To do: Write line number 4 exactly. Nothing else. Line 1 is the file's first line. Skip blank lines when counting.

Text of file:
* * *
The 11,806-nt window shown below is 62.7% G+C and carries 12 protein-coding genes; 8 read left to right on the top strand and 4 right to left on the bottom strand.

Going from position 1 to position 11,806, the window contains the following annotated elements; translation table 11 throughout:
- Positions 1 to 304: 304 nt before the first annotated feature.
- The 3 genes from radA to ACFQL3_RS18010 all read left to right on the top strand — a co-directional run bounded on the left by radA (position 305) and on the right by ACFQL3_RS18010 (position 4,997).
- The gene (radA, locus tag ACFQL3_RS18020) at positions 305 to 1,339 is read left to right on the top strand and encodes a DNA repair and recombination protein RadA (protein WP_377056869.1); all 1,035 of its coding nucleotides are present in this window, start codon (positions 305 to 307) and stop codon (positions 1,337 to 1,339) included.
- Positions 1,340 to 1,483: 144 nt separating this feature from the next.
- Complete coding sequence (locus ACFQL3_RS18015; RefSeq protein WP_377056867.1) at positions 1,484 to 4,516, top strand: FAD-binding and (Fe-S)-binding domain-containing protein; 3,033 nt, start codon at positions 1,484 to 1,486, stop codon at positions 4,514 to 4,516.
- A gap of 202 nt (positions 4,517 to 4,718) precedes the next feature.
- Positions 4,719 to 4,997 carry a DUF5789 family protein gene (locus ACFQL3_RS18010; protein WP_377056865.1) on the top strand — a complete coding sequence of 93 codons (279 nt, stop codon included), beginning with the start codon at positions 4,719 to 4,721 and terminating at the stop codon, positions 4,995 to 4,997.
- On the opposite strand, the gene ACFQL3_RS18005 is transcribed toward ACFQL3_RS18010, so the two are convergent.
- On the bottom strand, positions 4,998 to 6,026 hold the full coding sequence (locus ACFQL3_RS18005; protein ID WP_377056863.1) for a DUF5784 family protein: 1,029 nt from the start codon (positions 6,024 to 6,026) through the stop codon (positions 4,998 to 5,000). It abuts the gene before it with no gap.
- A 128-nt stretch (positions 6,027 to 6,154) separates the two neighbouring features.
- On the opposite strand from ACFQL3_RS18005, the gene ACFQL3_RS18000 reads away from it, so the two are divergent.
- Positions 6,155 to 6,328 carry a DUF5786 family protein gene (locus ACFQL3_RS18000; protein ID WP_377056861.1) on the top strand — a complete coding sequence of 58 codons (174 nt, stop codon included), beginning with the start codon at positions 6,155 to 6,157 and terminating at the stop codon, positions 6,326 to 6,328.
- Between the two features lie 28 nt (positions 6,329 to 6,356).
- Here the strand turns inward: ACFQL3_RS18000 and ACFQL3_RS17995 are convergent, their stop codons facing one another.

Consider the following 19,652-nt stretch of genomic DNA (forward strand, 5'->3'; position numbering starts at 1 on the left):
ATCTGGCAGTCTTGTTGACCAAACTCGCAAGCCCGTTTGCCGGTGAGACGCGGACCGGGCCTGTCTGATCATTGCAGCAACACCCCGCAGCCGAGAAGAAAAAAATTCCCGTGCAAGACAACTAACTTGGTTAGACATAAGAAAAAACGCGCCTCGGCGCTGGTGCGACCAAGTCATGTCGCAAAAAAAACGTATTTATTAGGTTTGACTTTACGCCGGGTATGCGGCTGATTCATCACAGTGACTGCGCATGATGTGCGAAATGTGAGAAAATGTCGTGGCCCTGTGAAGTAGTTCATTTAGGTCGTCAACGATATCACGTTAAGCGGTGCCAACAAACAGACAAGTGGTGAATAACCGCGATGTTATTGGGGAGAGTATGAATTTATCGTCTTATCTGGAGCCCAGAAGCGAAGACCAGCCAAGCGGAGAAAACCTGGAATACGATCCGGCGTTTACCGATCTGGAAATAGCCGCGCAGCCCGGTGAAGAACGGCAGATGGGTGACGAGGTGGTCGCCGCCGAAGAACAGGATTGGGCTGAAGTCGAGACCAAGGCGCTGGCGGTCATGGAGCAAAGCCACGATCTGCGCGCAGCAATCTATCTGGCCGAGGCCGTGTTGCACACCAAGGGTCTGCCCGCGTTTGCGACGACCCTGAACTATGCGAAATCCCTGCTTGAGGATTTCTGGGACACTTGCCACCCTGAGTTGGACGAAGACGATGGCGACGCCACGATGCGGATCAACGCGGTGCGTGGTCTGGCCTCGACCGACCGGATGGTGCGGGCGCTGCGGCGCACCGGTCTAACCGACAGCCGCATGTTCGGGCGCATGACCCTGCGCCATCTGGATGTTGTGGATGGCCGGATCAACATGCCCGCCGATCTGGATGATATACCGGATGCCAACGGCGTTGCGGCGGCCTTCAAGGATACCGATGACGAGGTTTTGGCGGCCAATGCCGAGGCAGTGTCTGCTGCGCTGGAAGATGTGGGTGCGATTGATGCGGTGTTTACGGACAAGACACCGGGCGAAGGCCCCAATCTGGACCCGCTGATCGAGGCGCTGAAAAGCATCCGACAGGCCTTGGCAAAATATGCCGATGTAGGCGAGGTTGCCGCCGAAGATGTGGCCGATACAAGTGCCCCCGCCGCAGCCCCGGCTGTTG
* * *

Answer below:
- The 3 genes from radA to ACFQL3_RS18010 all read left to right on the top strand — a co-directional run bounded on the left by radA (position 305) and on the right by ACFQL3_RS18010 (position 4,997).